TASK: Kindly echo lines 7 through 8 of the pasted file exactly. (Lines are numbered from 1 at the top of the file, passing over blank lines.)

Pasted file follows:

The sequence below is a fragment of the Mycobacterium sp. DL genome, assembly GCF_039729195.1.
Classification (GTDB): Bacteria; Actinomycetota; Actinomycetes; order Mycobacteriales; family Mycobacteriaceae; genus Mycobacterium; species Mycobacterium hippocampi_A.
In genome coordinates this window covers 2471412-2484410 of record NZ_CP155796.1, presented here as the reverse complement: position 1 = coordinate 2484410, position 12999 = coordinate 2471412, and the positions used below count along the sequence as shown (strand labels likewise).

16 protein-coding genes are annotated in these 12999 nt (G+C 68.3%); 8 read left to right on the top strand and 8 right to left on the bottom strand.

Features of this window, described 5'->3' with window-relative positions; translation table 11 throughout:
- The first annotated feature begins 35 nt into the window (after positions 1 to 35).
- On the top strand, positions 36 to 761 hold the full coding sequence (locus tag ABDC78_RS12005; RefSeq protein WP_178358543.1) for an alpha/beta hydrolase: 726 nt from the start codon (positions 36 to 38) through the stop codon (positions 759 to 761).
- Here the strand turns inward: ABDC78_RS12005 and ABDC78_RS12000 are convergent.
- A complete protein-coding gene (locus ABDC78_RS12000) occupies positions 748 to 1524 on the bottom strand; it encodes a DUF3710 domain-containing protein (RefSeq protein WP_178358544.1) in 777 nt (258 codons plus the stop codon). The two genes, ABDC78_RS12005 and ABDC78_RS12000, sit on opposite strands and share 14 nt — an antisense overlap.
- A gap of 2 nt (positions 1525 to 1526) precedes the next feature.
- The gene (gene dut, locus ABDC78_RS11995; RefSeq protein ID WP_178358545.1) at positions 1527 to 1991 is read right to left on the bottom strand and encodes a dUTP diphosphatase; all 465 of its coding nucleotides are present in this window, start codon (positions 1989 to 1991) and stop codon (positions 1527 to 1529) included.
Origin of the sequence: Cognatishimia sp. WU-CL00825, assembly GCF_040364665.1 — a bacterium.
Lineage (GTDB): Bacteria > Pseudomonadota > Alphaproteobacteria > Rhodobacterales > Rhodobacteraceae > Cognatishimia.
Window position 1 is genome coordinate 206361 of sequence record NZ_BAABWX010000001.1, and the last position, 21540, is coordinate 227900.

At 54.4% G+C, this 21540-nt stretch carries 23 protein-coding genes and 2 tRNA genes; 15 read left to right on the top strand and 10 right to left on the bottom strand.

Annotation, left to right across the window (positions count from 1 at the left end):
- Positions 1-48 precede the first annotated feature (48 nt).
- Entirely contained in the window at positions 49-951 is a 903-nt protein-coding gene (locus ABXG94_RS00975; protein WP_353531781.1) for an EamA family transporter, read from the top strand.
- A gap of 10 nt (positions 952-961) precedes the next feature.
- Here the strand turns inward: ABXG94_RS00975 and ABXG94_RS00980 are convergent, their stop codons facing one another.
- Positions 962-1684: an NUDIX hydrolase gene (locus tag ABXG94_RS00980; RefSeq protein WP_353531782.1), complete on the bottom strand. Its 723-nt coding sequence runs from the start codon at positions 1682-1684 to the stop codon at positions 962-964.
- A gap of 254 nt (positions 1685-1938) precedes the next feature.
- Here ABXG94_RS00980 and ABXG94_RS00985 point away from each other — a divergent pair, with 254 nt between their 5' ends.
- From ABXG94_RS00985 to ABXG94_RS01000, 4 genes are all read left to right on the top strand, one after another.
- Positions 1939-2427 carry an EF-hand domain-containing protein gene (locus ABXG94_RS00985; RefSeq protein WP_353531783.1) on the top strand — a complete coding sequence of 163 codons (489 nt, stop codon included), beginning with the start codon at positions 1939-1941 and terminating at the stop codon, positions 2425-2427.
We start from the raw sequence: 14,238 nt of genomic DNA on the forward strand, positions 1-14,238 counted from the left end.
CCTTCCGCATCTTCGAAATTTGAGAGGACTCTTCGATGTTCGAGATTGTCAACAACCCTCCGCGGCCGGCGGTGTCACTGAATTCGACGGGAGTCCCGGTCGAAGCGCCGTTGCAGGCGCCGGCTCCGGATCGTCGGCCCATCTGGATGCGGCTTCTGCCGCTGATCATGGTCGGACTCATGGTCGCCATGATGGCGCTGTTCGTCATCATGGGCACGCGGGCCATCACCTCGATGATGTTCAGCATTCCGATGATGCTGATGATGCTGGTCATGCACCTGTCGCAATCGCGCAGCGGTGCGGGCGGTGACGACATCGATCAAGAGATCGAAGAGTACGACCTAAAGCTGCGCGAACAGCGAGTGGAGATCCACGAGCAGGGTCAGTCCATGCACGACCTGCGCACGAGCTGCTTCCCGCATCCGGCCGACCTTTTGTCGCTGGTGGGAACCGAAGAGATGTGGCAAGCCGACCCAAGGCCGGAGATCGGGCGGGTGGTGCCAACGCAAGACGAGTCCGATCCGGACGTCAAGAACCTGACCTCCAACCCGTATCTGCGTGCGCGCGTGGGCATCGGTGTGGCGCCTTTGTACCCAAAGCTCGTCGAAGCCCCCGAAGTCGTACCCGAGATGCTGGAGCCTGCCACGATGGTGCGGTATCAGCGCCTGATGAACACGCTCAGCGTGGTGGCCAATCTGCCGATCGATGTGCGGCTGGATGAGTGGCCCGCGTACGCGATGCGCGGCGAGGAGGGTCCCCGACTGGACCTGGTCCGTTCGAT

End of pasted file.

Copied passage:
- On the top strand, positions 36 to 761 hold the full coding sequence (locus tag ABDC78_RS12005; RefSeq protein WP_178358543.1) for an alpha/beta hydrolase: 726 nt from the start codon (positions 36 to 38) through the stop codon (positions 759 to 761).
- Here the strand turns inward: ABDC78_RS12005 and ABDC78_RS12000 are convergent.